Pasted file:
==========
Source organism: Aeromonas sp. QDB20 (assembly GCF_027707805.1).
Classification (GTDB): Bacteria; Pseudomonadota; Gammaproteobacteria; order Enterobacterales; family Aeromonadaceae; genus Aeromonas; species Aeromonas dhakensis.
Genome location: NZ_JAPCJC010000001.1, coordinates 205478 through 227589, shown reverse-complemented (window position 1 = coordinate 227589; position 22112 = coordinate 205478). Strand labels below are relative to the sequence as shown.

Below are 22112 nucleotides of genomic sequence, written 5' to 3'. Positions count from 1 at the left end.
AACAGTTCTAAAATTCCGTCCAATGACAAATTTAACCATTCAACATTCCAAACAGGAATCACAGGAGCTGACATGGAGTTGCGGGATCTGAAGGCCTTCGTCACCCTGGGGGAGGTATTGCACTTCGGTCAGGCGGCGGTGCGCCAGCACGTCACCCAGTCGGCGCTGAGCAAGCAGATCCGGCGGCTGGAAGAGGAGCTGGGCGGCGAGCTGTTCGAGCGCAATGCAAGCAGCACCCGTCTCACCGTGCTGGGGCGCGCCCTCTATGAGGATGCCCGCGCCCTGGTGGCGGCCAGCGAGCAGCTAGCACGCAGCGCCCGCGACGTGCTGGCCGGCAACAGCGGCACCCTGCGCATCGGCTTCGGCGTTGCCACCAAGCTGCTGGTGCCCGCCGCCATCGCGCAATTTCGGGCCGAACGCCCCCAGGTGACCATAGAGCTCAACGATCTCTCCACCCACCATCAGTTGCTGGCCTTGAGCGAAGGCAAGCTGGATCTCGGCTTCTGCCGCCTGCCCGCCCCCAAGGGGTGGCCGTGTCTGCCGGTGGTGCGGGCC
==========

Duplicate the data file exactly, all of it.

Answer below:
Source organism: Aeromonas sp. QDB20 (assembly GCF_027707805.1).
Classification (GTDB): Bacteria; Pseudomonadota; Gammaproteobacteria; order Enterobacterales; family Aeromonadaceae; genus Aeromonas; species Aeromonas dhakensis.
Genome location: NZ_JAPCJC010000001.1, coordinates 205478 through 227589, shown reverse-complemented (window position 1 = coordinate 227589; position 22112 = coordinate 205478). Strand labels below are relative to the sequence as shown.

Below are 22112 nucleotides of genomic sequence, written 5' to 3'. Positions count from 1 at the left end.
AACAGTTCTAAAATTCCGTCCAATGACAAATTTAACCATTCAACATTCCAAACAGGAATCACAGGAGCTGACATGGAGTTGCGGGATCTGAAGGCCTTCGTCACCCTGGGGGAGGTATTGCACTTCGGTCAGGCGGCGGTGCGCCAGCACGTCACCCAGTCGGCGCTGAGCAAGCAGATCCGGCGGCTGGAAGAGGAGCTGGGCGGCGAGCTGTTCGAGCGCAATGCAAGCAGCACCCGTCTCACCGTGCTGGGGCGCGCCCTCTATGAGGATGCCCGCGCCCTGGTGGCGGCCAGCGAGCAGCTAGCACGCAGCGCCCGCGACGTGCTGGCCGGCAACAGCGGCACCCTGCGCATCGGCTTCGGCGTTGCCACCAAGCTGCTGGTGCCCGCCGCCATCGCGCAATTTCGGGCCGAACGCCCCCAGGTGACCATAGAGCTCAACGATCTCTCCACCCACCATCAGTTGCTGGCCTTGAGCGAAGGCAAGCTGGATCTCGGCTTCTGCCGCCTGCCCGCCCCCAAGGGGTGGCCGTGTCTGCCGGTGGTGCGGGCC